In full political mack mode, President Barack Obama shows up at Facebook’s Palo Alto, California headquarters with proverbial political flowers, showering petals upon his spurned lovers from 2008 – just in time to win us back for November of 2012.
He kicked it off with that YouTube message you just knew was from him, even if he didn’t show up. Then, there was that gift of a speech where he showed us a bit of candidate Obama, bucking up on Republicans and how he wasn’t going to compromise anymore over stuff like Planned Parenthood.
But, of course that won’t be enough: the President understands he’s really hurt some feelings over the last few years. He’s flirted with those centrist voters, played footsie with banks that he said he didn’t even think were cute and then went out for drinks with the GOP by extending Bush tax cuts.
Taking it a step further, now he’s gone full court press by kicking it with his Web 2.0 sidekick kid wonder Mark Zuckerberg at the Facebook Campus. Mark, for the most part, looks like a bored young billionaire yearning for a place in the conversation since he owns the table – and an opportunity to put The Social Network Movie far behind him. Enter the Leader of the Free World – who casually jokes about the last dinner they had – to yuck it up with Zuckerberg while answering questions from the not-quite-looking-like-America audience.
From a content perspective, this was a fairly unremarkable town hall as town halls go. The president, jacket off and sleeves rolled up, answered questions like a college professor more than the smooth talking seducer he’s been since announcing his new bid. He first spoke about the debt and the budget deficit, explaining why Republican plans and budgets were not nearly as efficient and beneficial to America as they wanted us to think. Here he was testing out his new ‘left-hook’ on the Rep. Paul Ryan (R-WI) budget plan, calling the House Budget Committee Chair’s proposal “bold” but “not courageous.”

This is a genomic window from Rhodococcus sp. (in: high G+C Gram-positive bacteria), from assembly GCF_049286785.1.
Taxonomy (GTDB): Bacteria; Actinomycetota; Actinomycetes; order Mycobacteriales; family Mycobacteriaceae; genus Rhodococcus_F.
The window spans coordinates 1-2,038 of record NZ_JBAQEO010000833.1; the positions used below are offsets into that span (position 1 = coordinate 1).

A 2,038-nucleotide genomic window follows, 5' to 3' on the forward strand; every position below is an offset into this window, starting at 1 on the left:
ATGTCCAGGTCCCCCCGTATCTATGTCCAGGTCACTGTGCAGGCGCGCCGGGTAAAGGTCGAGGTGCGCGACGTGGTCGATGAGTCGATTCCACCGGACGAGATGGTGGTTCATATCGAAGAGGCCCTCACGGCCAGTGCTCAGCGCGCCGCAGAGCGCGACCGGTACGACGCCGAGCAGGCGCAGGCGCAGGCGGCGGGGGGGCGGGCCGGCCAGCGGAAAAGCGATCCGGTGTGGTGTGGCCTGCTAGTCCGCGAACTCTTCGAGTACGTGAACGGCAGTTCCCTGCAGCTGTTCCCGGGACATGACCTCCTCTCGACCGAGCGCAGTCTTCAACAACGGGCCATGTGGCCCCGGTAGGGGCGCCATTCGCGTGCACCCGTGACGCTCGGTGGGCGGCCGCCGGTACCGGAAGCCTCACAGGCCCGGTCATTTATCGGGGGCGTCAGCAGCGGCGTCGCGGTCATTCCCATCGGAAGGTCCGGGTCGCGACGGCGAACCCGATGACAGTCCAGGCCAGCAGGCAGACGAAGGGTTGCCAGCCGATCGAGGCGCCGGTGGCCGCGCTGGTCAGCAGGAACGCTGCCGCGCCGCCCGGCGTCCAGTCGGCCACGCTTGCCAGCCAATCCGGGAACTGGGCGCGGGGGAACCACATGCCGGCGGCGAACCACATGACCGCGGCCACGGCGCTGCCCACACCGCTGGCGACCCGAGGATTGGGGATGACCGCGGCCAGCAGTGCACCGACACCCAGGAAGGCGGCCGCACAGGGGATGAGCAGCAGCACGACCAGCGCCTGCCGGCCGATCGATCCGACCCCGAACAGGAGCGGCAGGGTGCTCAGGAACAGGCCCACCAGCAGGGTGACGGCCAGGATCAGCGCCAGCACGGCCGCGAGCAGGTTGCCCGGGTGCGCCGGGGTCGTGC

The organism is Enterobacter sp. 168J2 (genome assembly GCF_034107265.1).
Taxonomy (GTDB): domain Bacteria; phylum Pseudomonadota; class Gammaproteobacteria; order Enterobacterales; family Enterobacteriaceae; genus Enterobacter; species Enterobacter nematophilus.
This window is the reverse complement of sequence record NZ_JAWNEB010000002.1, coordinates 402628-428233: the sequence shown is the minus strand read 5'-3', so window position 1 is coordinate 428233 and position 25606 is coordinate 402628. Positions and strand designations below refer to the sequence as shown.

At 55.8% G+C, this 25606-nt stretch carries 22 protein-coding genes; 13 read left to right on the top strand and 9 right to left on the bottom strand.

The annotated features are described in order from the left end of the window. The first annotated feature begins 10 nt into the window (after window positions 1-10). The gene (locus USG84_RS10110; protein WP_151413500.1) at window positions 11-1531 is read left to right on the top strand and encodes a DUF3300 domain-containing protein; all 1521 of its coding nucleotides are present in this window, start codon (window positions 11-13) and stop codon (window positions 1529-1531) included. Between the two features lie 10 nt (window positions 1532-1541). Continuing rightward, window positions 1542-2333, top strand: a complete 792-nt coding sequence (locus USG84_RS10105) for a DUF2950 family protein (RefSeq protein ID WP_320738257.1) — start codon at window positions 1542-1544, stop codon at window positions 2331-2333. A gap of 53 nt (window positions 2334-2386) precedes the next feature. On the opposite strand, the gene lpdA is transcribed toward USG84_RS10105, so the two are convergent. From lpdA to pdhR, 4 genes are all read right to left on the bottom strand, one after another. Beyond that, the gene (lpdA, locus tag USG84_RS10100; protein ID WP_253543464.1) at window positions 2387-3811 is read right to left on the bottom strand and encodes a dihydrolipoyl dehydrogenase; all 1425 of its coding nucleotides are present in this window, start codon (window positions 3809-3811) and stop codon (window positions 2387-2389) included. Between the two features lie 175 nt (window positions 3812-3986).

Obama’s frankness about the mortgage crisis was also refreshing considering that he came out and said what we’ve all known for years, namely: “Some people are just better off renting.” Wow, you mean stop buying into MTV Cribs dreams and drop the Real Housewives illusions? The mortgage crisis wasn’t about lazy people not paying their bills; it was about mortgage companies engaging in price speculation while convincing people to buy property they really couldn’t afford.
To openly acknowledge that some people had no business buying into property-owning pipe dreams they couldn’t afford is something many on the left are not willing to admit.
Of course, the real question is what (if anything) is Obama doing about that 40 pound millstone hanging around his name in the form of an 8.7 percent unemployment rate. Interestingly enough, one of the few black women in the Facebook audience (as there were few people of color as is) took him head on. She questioned why the President seemed to move from a focus on job creation in 2008 and 2009 to budget cutting and spending cuts in 2010. Obama didn’t actually have the best answer for her – but, it should set the stage for what kinds of questions he and the eventual Republican nominee will face. It should also be an indication why the President is experiencing a slight dip in his black polling numbers.
For the most part, the American public has dealt with three years of being told what they should care about by political leaders, as opposed to dealing with what they’re actually seeking in terms of substantive policy. Barack Obama came into office in 2009 and immediately starting working on a healthcare bill that while valuable, was not what the American body politic was clamoring for.
Using that anger, Republicans swept into office in 2010 and immediately started talking about the budget and cost cutting when that’s not what the larger public was asking for.
By speaking directly with young people (who are actually employed) it was somewhat liberating to see the President forced to answer questions about the one subject anyone has cared about for the last three years. It’s better than a frustrated public being told job creation has to take a back seat to some other grand policy goal that the parties want.
In this sense, the Facebook town hall forced President Obama to speak to some of those issues we actually care about. Let’s hope enough people ‘liked’ it to keep these topics on the table for the next two years.
This article originally appeared on TheLoop21.com under the headline “Obama’s National Seduction Tour Part 2: The Facebook Years.”